Anyway, I don't just mean that they're afraid of nuclear armageddon. I mean that they convince themselves that a nation that survived an actual civil war and a decade-long depression won't survive a new Republican administration. If you press them for details - like, what are talking about here, Cormac McCarthy's The Road? Mad Max? - they don't know what to say. They just know that they'll DESTROY the country. So they promise Democrats they'll be sure to vote for them no matter what, and then can't figure out why they get taken completely for granted.

Posted by . at February 7, 2010 04:53 PM

"Ah, but it was a charismatic, young, photogenic, intellectual Democrat, I believe, who actually got us closer to nuclear war than anyone else."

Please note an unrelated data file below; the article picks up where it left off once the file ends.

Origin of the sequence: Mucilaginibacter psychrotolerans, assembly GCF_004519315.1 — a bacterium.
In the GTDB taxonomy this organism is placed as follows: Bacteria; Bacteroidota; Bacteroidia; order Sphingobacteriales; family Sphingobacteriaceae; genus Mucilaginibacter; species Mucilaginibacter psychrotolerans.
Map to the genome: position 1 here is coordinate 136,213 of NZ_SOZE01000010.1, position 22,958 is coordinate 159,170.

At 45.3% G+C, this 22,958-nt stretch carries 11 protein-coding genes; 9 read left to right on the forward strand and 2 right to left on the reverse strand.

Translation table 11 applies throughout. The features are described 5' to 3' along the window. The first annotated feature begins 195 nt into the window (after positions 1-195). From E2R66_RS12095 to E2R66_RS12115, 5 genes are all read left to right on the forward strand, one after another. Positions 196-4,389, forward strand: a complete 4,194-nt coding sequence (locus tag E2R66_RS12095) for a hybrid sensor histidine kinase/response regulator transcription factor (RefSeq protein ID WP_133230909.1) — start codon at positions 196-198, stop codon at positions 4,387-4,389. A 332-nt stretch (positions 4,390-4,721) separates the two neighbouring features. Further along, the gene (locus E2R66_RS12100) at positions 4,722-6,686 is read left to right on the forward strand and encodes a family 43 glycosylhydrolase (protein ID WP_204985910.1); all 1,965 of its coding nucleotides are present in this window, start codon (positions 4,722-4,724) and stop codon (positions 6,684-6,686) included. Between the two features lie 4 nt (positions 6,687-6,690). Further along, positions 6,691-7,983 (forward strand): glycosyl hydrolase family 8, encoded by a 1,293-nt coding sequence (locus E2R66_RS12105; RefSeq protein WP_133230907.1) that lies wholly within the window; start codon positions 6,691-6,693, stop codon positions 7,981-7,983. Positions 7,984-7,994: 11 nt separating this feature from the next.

Now that's a view based on two possibilities--your having read nothing about that charismatic, young, photogenic intellectual Democrat and what happened during his administration, or your having read only a few books, which were unfortunately bad(and one of which is a particular disappointment because its author is much too smart for such poor work).

You're going to have to become much closer student of what is going on, and not just hypocrisy and the idiocy of politicians, to actually figure out more of what is going on. Don't get me wrong--it's good to be perceptive of hypocrisy and vapidity and moral corruption. It's just not enough. Alas, a couple of decades ago someone wise told me that Carl Jung had a saying about advice--it's best quality is that it never hurt anyone, because nobody pays any attention to it.

So keep barking up that tree if you must, but be keep your eyes peeled for the bear behind you.

Posted by N E at February 7, 2010 10:42 PM

Now that's a view based on two possibilities

There is, of course, a third possibility, which I believe has been canvassed before.